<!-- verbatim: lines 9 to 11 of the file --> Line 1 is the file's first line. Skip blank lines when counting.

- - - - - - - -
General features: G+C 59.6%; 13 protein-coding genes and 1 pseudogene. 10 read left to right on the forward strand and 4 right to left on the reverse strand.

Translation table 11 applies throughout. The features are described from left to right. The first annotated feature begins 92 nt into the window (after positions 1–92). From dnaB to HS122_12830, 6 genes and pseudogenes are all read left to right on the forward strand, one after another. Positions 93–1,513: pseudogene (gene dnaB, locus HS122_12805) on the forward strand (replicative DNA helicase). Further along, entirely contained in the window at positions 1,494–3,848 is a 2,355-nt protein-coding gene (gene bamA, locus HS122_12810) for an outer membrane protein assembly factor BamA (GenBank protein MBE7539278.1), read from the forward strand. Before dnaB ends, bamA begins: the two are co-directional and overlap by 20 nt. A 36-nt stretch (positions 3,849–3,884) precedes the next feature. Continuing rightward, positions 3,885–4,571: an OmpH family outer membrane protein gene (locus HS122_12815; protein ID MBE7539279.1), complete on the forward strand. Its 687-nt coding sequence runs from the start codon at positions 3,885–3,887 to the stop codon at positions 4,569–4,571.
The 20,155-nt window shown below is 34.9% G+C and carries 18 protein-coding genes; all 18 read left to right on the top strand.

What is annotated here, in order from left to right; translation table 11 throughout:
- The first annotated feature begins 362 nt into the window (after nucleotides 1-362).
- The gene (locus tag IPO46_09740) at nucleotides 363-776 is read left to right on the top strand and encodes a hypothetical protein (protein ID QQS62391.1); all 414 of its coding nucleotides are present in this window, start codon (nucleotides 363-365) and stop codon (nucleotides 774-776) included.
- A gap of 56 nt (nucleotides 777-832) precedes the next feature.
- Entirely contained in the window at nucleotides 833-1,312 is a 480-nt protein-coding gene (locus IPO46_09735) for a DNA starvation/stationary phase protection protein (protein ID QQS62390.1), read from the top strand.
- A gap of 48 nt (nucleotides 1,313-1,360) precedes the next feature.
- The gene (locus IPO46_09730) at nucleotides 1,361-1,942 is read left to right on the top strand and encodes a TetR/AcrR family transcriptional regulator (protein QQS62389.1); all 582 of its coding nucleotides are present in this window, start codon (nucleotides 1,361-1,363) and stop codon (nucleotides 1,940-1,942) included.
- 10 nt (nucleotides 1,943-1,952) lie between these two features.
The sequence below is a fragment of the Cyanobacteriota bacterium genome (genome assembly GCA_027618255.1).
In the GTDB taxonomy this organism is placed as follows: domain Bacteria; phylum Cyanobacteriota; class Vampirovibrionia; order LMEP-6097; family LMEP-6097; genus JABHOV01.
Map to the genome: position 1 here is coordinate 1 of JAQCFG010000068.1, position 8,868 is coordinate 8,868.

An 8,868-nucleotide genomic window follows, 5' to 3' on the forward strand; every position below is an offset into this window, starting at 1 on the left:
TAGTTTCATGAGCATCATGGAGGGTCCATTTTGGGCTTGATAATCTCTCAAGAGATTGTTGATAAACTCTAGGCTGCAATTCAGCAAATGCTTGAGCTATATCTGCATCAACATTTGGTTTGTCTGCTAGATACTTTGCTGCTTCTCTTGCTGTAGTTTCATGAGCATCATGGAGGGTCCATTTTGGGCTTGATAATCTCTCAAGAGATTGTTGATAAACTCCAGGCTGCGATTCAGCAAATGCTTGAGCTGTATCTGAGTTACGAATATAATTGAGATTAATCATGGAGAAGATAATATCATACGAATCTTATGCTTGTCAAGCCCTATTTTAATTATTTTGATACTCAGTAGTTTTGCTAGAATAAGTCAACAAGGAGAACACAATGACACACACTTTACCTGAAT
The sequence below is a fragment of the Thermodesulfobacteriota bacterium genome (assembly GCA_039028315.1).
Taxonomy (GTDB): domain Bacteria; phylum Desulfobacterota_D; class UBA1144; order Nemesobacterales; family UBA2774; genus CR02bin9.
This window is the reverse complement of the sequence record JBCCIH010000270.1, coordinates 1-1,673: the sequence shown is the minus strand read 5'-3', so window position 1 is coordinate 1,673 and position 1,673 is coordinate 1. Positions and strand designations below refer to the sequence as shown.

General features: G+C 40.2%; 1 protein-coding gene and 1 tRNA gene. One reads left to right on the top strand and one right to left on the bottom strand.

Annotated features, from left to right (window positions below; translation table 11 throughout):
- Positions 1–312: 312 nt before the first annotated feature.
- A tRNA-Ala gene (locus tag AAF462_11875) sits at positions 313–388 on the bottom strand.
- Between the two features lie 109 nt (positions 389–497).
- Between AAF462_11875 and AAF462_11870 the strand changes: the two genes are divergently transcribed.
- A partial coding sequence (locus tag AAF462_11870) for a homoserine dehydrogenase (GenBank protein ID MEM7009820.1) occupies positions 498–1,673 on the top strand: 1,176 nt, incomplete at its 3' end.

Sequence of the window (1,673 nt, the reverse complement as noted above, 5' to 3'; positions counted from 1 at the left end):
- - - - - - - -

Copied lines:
- A gap of 48 nt (nucleotides 1,313-1,360) precedes the next feature.
- The gene (locus IPO46_09730) at nucleotides 1,361-1,942 is read left to right on the top strand and encodes a TetR/AcrR family transcriptional regulator (protein QQS62389.1); all 582 of its coding nucleotides are present in this window, start codon (nucleotides 1,361-1,363) and stop codon (nucleotides 1,940-1,942) included.
- 10 nt (nucleotides 1,943-1,952) lie between these two features.